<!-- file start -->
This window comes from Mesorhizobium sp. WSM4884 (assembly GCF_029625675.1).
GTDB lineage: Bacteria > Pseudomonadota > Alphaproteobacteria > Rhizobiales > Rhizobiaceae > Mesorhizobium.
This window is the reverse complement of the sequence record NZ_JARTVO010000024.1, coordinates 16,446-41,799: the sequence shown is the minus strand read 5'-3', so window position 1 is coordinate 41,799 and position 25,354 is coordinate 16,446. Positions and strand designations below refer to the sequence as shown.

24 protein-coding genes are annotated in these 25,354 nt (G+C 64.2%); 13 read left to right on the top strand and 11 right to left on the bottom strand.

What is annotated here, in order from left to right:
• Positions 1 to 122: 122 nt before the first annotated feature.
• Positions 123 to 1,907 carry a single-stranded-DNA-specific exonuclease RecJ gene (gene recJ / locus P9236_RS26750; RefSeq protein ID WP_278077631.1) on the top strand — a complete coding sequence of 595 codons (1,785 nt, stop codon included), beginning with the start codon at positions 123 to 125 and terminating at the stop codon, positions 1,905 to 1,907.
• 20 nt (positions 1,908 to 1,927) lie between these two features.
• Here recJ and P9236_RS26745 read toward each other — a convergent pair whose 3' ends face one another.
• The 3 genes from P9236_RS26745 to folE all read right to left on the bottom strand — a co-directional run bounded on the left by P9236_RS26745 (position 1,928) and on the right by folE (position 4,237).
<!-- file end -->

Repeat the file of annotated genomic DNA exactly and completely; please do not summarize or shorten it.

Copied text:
This window comes from Mesorhizobium sp. WSM4884 (assembly GCF_029625675.1).
GTDB lineage: Bacteria > Pseudomonadota > Alphaproteobacteria > Rhizobiales > Rhizobiaceae > Mesorhizobium.
This window is the reverse complement of the sequence record NZ_JARTVO010000024.1, coordinates 16,446-41,799: the sequence shown is the minus strand read 5'-3', so window position 1 is coordinate 41,799 and position 25,354 is coordinate 16,446. Positions and strand designations below refer to the sequence as shown.

24 protein-coding genes are annotated in these 25,354 nt (G+C 64.2%); 13 read left to right on the top strand and 11 right to left on the bottom strand.

What is annotated here, in order from left to right:
• Positions 1 to 122: 122 nt before the first annotated feature.
• Positions 123 to 1,907 carry a single-stranded-DNA-specific exonuclease RecJ gene (gene recJ / locus P9236_RS26750; RefSeq protein ID WP_278077631.1) on the top strand — a complete coding sequence of 595 codons (1,785 nt, stop codon included), beginning with the start codon at positions 123 to 125 and terminating at the stop codon, positions 1,905 to 1,907.
• 20 nt (positions 1,908 to 1,927) lie between these two features.
• Here recJ and P9236_RS26745 read toward each other — a convergent pair whose 3' ends face one another.
• The 3 genes from P9236_RS26745 to folE all read right to left on the bottom strand — a co-directional run bounded on the left by P9236_RS26745 (position 1,928) and on the right by folE (position 4,237).